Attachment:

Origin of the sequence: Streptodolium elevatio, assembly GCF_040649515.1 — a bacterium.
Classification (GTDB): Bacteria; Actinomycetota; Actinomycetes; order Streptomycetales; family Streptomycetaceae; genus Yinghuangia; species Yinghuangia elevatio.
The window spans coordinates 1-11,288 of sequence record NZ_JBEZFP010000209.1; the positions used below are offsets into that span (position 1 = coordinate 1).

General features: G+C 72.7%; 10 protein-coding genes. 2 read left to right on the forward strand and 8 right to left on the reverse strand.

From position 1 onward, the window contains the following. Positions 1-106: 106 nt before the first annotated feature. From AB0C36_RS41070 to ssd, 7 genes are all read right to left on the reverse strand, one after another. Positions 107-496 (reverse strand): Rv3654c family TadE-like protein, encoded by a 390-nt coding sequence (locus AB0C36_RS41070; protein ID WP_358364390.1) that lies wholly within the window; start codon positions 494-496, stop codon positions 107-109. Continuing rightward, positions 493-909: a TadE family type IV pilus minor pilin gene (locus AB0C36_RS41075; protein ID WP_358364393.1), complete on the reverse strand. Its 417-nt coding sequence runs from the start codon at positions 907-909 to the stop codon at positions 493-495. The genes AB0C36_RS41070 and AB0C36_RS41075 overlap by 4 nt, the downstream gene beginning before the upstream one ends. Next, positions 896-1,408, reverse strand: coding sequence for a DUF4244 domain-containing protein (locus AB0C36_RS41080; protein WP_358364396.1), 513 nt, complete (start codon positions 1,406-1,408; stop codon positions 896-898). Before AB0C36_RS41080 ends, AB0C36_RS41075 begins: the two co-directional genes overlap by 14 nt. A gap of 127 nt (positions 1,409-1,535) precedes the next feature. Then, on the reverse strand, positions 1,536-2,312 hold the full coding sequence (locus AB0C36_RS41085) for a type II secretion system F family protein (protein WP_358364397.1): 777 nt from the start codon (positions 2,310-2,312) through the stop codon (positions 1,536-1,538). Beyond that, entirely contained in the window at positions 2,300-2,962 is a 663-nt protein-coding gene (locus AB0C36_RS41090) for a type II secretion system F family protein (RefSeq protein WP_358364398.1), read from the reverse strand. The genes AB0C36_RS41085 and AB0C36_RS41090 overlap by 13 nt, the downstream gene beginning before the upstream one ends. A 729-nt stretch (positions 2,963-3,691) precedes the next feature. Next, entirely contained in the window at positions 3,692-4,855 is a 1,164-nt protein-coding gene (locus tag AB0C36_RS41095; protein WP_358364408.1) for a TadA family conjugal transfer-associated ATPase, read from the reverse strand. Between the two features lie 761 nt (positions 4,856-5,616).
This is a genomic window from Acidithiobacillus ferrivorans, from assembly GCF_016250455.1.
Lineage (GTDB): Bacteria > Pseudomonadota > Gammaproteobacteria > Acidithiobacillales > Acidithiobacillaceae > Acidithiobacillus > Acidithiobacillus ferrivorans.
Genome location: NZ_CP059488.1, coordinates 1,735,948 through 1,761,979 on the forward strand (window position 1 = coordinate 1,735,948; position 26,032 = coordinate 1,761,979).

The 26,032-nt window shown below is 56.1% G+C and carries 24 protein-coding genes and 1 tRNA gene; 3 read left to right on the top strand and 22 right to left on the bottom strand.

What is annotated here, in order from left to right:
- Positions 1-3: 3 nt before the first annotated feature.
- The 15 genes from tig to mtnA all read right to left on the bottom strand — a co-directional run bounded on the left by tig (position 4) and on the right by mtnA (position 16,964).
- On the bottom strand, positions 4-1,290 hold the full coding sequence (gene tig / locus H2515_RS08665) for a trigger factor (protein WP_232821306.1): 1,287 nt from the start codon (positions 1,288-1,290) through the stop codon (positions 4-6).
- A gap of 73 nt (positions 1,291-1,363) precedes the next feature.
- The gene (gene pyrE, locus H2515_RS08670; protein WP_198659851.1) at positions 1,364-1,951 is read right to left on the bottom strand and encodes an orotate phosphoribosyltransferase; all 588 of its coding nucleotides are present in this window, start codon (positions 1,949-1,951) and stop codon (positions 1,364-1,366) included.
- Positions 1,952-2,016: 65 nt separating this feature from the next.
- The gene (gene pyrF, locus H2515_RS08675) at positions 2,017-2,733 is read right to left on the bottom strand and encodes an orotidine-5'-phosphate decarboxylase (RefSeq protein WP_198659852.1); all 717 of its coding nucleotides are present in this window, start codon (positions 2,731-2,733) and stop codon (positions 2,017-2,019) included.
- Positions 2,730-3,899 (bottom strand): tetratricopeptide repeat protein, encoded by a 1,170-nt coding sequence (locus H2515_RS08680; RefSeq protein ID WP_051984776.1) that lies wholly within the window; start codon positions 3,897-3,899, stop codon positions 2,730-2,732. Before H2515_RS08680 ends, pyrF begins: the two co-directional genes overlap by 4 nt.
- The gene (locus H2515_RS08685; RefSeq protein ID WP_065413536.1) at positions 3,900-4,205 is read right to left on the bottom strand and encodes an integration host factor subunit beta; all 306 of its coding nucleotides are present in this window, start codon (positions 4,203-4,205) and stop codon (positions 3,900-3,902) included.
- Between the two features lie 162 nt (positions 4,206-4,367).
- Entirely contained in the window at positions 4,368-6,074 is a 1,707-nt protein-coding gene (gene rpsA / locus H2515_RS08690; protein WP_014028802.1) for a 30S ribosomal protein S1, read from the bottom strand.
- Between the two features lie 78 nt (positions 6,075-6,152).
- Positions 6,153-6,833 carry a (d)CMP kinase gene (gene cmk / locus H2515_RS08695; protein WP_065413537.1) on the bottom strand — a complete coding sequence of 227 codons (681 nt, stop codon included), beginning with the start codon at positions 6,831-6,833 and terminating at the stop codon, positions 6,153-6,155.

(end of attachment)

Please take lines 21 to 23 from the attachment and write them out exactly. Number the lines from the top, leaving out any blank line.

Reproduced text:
- Entirely contained in the window at positions 4,368-6,074 is a 1,707-nt protein-coding gene (gene rpsA / locus H2515_RS08690; protein WP_014028802.1) for a 30S ribosomal protein S1, read from the bottom strand.
- Between the two features lie 78 nt (positions 6,075-6,152).
- Positions 6,153-6,833 carry a (d)CMP kinase gene (gene cmk / locus H2515_RS08695; protein WP_065413537.1) on the bottom strand — a complete coding sequence of 227 codons (681 nt, stop codon included), beginning with the start codon at positions 6,831-6,833 and terminating at the stop codon, positions 6,153-6,155.